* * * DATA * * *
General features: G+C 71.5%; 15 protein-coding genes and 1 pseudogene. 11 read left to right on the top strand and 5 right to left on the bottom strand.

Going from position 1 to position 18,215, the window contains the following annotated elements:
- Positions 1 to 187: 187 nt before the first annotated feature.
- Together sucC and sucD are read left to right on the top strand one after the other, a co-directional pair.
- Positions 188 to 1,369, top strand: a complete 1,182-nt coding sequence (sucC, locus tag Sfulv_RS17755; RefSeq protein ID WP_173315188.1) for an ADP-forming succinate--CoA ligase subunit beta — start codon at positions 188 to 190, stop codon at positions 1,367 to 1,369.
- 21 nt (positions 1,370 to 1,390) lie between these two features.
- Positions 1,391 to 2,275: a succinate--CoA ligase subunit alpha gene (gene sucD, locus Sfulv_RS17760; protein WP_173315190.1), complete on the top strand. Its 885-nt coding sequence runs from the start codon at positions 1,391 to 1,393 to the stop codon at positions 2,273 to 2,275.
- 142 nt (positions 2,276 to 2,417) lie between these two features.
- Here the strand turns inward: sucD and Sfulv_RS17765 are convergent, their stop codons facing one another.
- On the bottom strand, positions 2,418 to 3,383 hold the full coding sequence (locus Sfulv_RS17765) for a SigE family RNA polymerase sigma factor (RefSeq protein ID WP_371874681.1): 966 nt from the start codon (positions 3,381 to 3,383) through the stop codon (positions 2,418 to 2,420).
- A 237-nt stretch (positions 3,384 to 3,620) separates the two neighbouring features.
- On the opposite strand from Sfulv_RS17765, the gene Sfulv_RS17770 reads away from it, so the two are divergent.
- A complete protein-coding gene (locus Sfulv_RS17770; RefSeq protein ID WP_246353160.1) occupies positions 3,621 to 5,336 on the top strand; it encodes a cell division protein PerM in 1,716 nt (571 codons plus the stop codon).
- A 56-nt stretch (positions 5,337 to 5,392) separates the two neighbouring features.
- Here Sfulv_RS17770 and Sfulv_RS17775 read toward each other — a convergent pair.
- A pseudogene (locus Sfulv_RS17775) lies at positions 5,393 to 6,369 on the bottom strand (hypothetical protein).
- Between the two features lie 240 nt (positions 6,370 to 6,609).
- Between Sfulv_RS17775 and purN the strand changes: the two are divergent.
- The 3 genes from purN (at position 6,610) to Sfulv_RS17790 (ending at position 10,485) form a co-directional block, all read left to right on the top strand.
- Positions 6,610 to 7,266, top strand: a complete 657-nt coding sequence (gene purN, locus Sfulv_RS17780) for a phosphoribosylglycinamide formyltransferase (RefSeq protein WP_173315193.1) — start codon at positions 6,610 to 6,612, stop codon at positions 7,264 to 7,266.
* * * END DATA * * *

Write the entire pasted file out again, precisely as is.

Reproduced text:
General features: G+C 71.5%; 15 protein-coding genes and 1 pseudogene. 11 read left to right on the top strand and 5 right to left on the bottom strand.

Going from position 1 to position 18,215, the window contains the following annotated elements:
- Positions 1 to 187: 187 nt before the first annotated feature.
- Together sucC and sucD are read left to right on the top strand one after the other, a co-directional pair.
- Positions 188 to 1,369, top strand: a complete 1,182-nt coding sequence (sucC, locus tag Sfulv_RS17755; RefSeq protein ID WP_173315188.1) for an ADP-forming succinate--CoA ligase subunit beta — start codon at positions 188 to 190, stop codon at positions 1,367 to 1,369.
- 21 nt (positions 1,370 to 1,390) lie between these two features.
- Positions 1,391 to 2,275: a succinate--CoA ligase subunit alpha gene (gene sucD, locus Sfulv_RS17760; protein WP_173315190.1), complete on the top strand. Its 885-nt coding sequence runs from the start codon at positions 1,391 to 1,393 to the stop codon at positions 2,273 to 2,275.
- 142 nt (positions 2,276 to 2,417) lie between these two features.
- Here the strand turns inward: sucD and Sfulv_RS17765 are convergent, their stop codons facing one another.
- On the bottom strand, positions 2,418 to 3,383 hold the full coding sequence (locus Sfulv_RS17765) for a SigE family RNA polymerase sigma factor (RefSeq protein ID WP_371874681.1): 966 nt from the start codon (positions 3,381 to 3,383) through the stop codon (positions 2,418 to 2,420).
- A 237-nt stretch (positions 3,384 to 3,620) separates the two neighbouring features.
- On the opposite strand from Sfulv_RS17765, the gene Sfulv_RS17770 reads away from it, so the two are divergent.
- A complete protein-coding gene (locus Sfulv_RS17770; RefSeq protein ID WP_246353160.1) occupies positions 3,621 to 5,336 on the top strand; it encodes a cell division protein PerM in 1,716 nt (571 codons plus the stop codon).
- A 56-nt stretch (positions 5,337 to 5,392) separates the two neighbouring features.
- Here Sfulv_RS17770 and Sfulv_RS17775 read toward each other — a convergent pair.
- A pseudogene (locus Sfulv_RS17775) lies at positions 5,393 to 6,369 on the bottom strand (hypothetical protein).
- Between the two features lie 240 nt (positions 6,370 to 6,609).
- Between Sfulv_RS17775 and purN the strand changes: the two are divergent.
- The 3 genes from purN (at position 6,610) to Sfulv_RS17790 (ending at position 10,485) form a co-directional block, all read left to right on the top strand.
- Positions 6,610 to 7,266, top strand: a complete 657-nt coding sequence (gene purN, locus Sfulv_RS17780) for a phosphoribosylglycinamide formyltransferase (RefSeq protein WP_173315193.1) — start codon at positions 6,610 to 6,612, stop codon at positions 7,264 to 7,266.